What does Frank Bonanno think of the evolution of fine dining?

Well, I have two fine-dining restaurants [Mizuna and Luca D’Italia]. I don’t want to say that it’s dying — there are always going to be people who want to go out for a fine-dining meal. Eight of our [restaurants] are casual, under $30 check averages. The margins in a fine-dining restaurant are so slim. You’re living on razor thin margins, whereas at a casual restaurant, your margins are double or triple. That is why I opened up more casual restaurants without the linen and $18 wine glasses, $50 decanters, $28 plates, where the silver and china are so expensive and break, and you have to inventory hundreds of thousands of dollars of wine — that’s the one thing about fine dining and I don’t think people even realize that. If you come into a Mizuna or Luca [type of restaurant], yeah, I’m sitting on $180,000 of wine. I had to pay for that and I haven’t sold it.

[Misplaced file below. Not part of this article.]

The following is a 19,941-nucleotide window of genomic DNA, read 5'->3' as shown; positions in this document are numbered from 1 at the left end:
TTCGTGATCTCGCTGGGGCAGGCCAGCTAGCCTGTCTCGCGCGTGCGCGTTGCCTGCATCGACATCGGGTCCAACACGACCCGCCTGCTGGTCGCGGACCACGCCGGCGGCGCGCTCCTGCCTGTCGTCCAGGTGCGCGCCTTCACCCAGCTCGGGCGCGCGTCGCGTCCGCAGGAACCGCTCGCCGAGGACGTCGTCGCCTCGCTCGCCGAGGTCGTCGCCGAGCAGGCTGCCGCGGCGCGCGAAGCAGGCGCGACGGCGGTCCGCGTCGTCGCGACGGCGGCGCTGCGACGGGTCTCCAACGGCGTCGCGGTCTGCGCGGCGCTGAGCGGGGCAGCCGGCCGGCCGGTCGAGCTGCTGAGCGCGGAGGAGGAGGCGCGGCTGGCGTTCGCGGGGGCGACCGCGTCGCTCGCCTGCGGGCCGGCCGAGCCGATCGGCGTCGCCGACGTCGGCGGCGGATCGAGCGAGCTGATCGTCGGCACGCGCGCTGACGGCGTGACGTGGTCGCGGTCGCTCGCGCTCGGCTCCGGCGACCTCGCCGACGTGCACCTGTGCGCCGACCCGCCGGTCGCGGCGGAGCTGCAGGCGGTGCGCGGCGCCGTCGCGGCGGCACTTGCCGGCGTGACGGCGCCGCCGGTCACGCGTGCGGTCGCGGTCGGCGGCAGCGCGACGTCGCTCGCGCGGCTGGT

I think it’s an important part of our society. I think that people should go out and have proper service. It does help elevate what restaurants appear to be, in my opinion. You can go out, and yes it’s expensive, but hopefully it was worth it and you appreciate it. It makes the other experiences better when you go out because it gives you a point of reference. I always think it’s good to sit down and have a two-hour meal, relax and have good conversation with friends.

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